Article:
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Police enter Columbia University Campus, deploy tear gas at occupying protesters

As students persisted in occupying Columbia University's iconic Hamilton Hall, the New York Police Department's Strategic Response Group deployed hundreds of officers outside the campus.

Written by  Annesha Barua -- May 01st 2024 09:04 AM
Police enter Columbia University Campus, deploy tear gas at occupying protesters

Police enter Columbia University Campus, deploy tear gas at occupying protesters

PTC News Desk: Amid escalating tensions, law enforcement officers from the New York Police Department’s Strategic Response Group swarmed Columbia University’s campus, aiming to disperse pro-Palestine demonstrators who had taken over the historic Hamilton Hall.

In a bid to quell the occupation, officers arrested numerous protesters after entering the university grounds. The move came following stern warnings from university authorities, who threatened expulsion for those involved in the anti-Israel occupation of Hamilton Hall, a site deeply entwined with student activism.


After a tense operation lasting over an hour, the New York City Police Department confirmed the successful clearing of Hamilton Hall, asserting that no injuries occurred during the dispersal. Nevertheless, police continued to monitor various locations across the city for any lingering protest activity.

Earlier in the evening, the scene outside the campus was marked by the deployment of hundreds of officers from the Strategic Response Group, with the Mayor of New York City emphasizing the need for swift resolution, declaring, "this must end now." The heightened tensions encapsulated nearly two weeks of discord between Ivy League administrators and pro-Palestinian activists.

The incident at Columbia University adds to a string of similar confrontations across the United States. Since the mass arrests of pro-Palestine demonstrators at Columbia on April 18th, over 1,000 protesters have been apprehended on campuses spanning several states, including Texas, Utah, Virginia, North Carolina, New Mexico, Connecticut, Louisiana, California, and New Jersey.

Here are the latest developments:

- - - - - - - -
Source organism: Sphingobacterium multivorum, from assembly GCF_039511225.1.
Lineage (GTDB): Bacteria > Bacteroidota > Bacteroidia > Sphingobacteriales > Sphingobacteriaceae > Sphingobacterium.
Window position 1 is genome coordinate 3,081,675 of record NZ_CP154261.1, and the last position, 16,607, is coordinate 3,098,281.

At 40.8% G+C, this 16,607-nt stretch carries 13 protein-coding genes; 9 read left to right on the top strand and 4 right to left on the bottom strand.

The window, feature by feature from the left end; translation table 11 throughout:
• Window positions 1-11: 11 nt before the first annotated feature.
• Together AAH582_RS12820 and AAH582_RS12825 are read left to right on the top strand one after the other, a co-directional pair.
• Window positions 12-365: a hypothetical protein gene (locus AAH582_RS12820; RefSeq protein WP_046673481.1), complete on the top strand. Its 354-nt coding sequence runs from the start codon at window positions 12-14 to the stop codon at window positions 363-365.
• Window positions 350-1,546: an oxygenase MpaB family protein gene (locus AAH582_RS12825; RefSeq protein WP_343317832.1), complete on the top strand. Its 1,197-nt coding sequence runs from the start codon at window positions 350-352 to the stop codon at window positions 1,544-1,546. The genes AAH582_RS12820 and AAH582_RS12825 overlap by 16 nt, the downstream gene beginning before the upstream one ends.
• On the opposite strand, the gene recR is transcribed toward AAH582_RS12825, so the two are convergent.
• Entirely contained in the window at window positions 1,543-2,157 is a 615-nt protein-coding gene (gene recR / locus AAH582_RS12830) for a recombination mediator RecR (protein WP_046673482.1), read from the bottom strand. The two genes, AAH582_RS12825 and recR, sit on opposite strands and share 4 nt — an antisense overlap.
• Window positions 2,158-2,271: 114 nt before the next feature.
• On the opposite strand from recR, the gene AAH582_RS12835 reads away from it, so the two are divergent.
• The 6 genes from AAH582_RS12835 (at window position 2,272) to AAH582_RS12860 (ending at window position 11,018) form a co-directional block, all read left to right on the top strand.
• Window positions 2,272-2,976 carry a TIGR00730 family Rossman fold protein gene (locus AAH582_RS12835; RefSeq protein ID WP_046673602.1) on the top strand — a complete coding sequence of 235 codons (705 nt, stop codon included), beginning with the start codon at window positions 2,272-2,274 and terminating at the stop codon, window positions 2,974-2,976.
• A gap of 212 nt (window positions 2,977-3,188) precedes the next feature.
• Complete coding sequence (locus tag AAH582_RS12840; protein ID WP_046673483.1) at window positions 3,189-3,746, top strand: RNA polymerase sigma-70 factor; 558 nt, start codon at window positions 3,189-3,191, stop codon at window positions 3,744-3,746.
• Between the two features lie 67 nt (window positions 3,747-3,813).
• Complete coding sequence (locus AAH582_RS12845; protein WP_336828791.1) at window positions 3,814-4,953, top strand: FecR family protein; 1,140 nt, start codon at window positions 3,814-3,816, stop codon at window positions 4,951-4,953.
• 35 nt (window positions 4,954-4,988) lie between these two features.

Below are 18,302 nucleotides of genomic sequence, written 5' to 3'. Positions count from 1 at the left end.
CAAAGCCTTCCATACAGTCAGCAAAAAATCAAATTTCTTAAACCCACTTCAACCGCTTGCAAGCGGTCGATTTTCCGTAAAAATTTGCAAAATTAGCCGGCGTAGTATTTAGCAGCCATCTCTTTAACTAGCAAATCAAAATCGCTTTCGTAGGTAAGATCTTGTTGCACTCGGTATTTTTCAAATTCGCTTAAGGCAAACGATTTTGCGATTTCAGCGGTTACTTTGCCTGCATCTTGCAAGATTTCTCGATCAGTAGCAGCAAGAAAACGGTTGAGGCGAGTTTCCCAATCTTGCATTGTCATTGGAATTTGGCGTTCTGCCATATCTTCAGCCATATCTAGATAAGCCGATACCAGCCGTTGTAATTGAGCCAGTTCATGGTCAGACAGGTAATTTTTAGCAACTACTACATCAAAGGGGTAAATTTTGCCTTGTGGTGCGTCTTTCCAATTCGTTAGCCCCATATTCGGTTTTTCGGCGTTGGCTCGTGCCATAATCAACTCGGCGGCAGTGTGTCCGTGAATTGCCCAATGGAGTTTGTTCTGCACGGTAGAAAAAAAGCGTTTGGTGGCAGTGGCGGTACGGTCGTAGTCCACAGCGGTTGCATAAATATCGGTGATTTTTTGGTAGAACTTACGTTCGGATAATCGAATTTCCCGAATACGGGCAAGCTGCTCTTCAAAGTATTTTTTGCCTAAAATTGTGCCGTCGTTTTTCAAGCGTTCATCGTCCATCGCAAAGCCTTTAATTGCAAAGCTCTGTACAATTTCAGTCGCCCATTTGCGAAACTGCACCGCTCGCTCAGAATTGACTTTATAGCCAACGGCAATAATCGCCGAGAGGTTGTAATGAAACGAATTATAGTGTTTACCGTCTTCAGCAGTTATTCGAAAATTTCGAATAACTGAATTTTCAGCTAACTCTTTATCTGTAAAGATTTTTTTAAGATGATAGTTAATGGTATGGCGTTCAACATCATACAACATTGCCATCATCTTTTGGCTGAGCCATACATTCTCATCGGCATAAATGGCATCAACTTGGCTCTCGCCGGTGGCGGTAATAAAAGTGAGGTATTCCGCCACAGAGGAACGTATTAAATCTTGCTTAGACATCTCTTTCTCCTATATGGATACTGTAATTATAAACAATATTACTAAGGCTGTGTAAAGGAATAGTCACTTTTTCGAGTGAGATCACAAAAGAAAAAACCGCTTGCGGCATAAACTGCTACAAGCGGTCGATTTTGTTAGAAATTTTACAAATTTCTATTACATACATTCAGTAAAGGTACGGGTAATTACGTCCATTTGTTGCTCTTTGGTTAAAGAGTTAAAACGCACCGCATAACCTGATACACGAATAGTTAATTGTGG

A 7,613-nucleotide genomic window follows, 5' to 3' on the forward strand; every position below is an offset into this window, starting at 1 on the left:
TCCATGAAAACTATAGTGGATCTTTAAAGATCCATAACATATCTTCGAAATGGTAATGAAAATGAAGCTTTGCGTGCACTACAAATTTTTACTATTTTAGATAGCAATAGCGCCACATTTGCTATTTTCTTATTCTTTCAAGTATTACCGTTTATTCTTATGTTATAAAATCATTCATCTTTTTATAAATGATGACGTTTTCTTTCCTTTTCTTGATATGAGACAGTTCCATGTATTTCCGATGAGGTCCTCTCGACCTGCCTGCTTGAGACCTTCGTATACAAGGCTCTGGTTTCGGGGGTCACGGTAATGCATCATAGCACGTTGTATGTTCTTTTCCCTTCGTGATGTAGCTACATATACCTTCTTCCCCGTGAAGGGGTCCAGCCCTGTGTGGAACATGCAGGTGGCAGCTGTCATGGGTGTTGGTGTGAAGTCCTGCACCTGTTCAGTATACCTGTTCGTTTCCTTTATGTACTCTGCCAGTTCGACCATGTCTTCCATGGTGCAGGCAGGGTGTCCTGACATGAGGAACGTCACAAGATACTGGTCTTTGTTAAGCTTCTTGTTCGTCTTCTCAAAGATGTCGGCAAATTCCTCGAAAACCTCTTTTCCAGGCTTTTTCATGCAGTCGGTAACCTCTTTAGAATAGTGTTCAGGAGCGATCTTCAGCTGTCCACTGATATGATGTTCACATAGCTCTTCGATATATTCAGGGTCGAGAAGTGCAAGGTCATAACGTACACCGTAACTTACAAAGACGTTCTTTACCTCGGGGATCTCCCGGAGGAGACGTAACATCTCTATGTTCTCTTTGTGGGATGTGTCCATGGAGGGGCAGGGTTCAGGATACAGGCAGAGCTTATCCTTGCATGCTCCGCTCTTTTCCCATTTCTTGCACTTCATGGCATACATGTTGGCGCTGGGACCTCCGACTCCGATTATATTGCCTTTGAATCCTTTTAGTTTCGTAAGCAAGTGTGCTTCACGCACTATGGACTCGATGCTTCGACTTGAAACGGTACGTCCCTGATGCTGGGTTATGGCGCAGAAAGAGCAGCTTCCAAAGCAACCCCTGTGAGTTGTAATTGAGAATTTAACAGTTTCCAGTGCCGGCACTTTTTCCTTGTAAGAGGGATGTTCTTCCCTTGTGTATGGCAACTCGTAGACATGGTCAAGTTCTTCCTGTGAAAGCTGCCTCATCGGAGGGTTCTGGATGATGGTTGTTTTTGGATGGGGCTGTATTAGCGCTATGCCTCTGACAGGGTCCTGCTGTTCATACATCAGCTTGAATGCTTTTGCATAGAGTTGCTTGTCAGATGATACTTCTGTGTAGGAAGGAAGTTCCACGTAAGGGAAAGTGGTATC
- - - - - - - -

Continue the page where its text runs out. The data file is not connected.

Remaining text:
1. The latest developments surrounding the Columbia University protest unfold as New York City Police officers entered the campus, issuing stern commands to protesters to "back up" as they commenced dispersal efforts from the premises. The repeated warnings of "back up, or get arrested" marked the beginning of a tense standoff between law enforcement and demonstrators.

2. Prior to the officers' arrival, the New York Police Department received authorization from Columbia University to take action against the occupying protesters, as confirmed by a law enforcement official speaking to The Associated Press.

3. A spokesperson for Columbia University, as reported by CNN, emphasized that the individuals leading the breach into Hamilton Hall were not affiliated with the Ivy League institution. Concerns for community safety and the potential for escalation prompted the university's stance against the unauthorized occupation.

4. In a notice issued on Tuesday evening, the Columbia administration, as per Reuters, reiterated that students involved in the building occupation faced expulsion. Describing the protesters' actions as an escalation of an already precarious situation, the administration emphasized the paramount importance of restoring safety and order on campus.

5. New York City Mayor Eric Adams, addressing reporters, attributed the Hamilton Hall takeover to "outside agitators" lacking affiliation with Columbia, as noted by Reuters. These individuals, known to law enforcement for inciting disorder, were portrayed as instigators of the unrest.

6. The occupation of Hamilton Hall commenced on Tuesday, marked by protesters breaking windows and seizing control of the building. Reuters reported the symbolic gesture of unfurling a banner renaming the hall "Hind's Hall," in honor of a 6-year-old Palestinian child killed in Gaza by the Israeli military.

7. Even as students continued their occupation of Hamilton Hall, support in the form of pizzas and other supplies arrived, delivered in a plastic crate suspended from an upper-floor balcony using a pulley rope.

8. Columbia's response to the protest escalated on Monday with the suspension of students who refused to vacate the campus protest tent site. This action followed days of dialogue aimed at resolving the encampment standoff.

9. The White House condemned the standoffs at Columbia University and California State Polytechnic University, Humboldt, where similar protests occurred. In a statement reported by The Associated Press, National Security Council spokesperson John Kirby echoed President Joe Biden's stance, denouncing the occupation of academic buildings as contrary to peaceful protest ideals.

- With inputs from agencies

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